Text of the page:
Stress and stressors

Stress and stressors

We live in stressful times. A great percentage of people resort to medical help in dealing with their stress levels brought on by the daily demands and the perceived complexity of their lives. Usually we only recognise the emotional stress of relationships, office politics and general ‘busy-ness’ of the modern life as the source of stress, but there are various other stressors constantly at play that exert their effects on your ability to cope.

Us humans need stress, or stressors, in our lives to keep us going. In a way the stress on the nervous system is the umbrella term for all demand placed on the nervous system by our internal and external environments, demanding a response from the organism. Without these demands the body would not function. When the stress on the system mounts past a sustainable limit we ‘become stressed’ and start feeling like we are not coping. This manifests in a myriad of ways emotionally, physically and spiritually. Controlling the quantity and quality of the stressors is important and surprisingly easy, and it will help you clear a bit of bandwidth in your system.

Learning to clear your head can make all the difference in the quality of your life right now as well as every day from now on.

Why - Let’s liken this situation to your house. In a situation where there is only baseline stress all the daily chores and routines get tackled efficiently and in a timely fashion, leading to a very organised, tidy, clean and well functioning home. In other words, it’s a smooth and comfortable operation. When the stress mounts up certain daily chores get neglected. Let’s face it,  if there is a broken down fridge that requires our immediate attention more than doing the ironing, then the ironing may pile up over a few days until the immediate problem is solved. If the stress reaches a critical limit, much like a fire alarm, you will not worry about hoovering the lounge, nor the broken fridge either, but you will go straight into panic mode. Stress management, or managing the various stressors in your life is very important so that it doesn’t pile up and swamp you under.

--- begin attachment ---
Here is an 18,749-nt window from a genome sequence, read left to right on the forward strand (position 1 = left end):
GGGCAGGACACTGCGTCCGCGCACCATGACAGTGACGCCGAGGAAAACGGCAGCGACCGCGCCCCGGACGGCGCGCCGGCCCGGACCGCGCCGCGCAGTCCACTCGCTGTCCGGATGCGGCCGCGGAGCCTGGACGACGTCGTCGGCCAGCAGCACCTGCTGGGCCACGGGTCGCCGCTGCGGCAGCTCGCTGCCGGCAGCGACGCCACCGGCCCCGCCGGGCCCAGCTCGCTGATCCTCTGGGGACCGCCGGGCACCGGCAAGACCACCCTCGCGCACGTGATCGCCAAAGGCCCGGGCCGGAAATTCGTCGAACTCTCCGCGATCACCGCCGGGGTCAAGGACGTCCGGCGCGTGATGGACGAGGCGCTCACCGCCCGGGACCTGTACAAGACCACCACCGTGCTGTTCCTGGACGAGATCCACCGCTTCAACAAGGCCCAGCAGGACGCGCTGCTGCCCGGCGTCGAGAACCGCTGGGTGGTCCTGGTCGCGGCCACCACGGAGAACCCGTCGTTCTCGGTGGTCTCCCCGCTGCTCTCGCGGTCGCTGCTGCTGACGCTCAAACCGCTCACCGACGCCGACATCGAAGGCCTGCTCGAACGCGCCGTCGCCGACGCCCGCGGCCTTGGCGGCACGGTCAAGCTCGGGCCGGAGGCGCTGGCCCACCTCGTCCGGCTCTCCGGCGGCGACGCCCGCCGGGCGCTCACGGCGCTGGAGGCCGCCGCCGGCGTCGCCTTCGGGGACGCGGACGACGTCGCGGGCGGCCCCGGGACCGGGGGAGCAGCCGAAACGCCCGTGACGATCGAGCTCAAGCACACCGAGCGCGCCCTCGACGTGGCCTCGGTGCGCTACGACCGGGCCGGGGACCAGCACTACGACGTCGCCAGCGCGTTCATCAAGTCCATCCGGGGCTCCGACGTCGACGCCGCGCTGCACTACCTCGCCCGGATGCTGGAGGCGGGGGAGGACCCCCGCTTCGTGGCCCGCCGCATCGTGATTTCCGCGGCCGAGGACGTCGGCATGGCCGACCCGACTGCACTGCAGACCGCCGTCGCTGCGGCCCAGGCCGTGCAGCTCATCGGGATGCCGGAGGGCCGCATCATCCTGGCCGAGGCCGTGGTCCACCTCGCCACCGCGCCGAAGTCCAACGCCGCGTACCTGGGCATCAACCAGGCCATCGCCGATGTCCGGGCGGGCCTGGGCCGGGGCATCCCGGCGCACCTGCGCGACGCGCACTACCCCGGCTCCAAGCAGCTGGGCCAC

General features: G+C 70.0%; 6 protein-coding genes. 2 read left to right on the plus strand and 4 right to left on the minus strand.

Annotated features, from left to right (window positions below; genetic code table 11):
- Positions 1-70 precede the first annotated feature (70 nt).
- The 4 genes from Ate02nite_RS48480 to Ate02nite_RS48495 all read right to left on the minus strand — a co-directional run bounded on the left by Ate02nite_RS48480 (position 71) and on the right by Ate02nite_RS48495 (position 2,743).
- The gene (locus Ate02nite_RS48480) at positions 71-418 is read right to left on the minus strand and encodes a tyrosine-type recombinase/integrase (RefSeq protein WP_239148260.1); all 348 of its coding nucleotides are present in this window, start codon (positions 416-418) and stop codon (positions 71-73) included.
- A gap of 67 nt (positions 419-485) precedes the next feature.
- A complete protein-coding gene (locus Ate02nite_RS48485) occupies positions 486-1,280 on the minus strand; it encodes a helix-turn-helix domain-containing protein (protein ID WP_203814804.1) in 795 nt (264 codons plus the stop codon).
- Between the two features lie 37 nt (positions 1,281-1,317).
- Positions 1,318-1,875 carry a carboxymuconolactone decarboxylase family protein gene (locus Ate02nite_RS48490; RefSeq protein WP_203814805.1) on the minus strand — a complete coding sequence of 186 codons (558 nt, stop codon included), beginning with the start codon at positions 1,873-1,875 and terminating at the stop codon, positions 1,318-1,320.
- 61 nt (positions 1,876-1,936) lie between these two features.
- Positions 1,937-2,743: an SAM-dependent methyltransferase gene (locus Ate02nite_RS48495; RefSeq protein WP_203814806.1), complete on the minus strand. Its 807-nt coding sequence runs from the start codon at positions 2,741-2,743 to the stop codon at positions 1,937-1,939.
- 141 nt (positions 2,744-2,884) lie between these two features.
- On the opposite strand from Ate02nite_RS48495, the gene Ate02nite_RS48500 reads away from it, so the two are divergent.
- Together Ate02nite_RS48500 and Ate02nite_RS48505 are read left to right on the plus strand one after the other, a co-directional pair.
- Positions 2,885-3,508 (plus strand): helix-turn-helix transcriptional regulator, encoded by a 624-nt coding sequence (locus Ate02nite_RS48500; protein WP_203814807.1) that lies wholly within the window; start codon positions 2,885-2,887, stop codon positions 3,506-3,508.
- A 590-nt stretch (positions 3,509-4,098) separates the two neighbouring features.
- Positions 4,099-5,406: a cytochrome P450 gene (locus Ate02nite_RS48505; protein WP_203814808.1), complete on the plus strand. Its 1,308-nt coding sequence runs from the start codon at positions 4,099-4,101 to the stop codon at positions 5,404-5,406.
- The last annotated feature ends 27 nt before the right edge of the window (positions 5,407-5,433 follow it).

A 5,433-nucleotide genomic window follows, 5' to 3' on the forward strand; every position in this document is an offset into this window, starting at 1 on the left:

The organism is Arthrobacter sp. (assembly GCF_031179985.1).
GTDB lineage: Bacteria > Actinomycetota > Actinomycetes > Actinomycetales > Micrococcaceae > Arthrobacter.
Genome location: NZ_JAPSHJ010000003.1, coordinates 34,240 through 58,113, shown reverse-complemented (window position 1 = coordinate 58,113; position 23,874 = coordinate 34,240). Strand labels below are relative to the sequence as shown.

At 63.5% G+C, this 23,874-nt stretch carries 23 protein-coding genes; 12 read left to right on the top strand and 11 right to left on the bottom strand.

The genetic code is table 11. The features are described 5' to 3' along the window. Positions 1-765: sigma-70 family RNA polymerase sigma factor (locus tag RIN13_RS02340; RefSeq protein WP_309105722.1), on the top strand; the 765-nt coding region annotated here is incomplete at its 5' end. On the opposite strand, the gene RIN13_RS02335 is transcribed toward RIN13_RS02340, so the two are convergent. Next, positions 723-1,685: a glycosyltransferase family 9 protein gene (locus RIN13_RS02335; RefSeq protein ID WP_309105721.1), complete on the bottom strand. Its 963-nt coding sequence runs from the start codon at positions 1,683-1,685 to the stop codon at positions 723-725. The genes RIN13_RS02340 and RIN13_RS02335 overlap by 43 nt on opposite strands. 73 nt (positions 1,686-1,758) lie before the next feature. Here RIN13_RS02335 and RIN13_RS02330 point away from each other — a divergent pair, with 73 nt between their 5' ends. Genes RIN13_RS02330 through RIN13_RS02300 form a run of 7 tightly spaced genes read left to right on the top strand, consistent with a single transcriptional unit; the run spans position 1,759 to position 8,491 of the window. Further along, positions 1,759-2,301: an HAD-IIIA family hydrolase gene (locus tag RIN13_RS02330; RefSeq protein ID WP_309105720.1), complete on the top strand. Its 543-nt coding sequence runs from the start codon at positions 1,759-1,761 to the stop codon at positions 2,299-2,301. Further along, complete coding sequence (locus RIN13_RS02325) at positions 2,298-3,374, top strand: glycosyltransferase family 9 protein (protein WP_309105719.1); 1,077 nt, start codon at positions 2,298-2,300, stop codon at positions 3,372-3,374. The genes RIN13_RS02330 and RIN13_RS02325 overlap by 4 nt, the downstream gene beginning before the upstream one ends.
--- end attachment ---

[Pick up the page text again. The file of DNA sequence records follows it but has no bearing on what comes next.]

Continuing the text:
Recognising the stressors for what they are and their true meaning opens up various interesting possibilities. See, we consciously apply stressors to our bodies on a daily basis to achieve certain things. You stress your body by going to the gym to get fit. You stress your cognitive capabilities when learning new skills or languages. Some stressors are applied in controlled quantities to produce a specific response from the body. If these stressors can be controlled, why can’t all? By exerting control over the various stressors in your life you stop being a victim of circumstances with resulting knee jerk reactions, but instead you become much more a creator of your own destiny who rationally assesses and calmly responds to the stressors. In a way it removes the stress from the stressors.

What - We can divide the stress on the body into three distinct categories. Physical, emotional and chemical.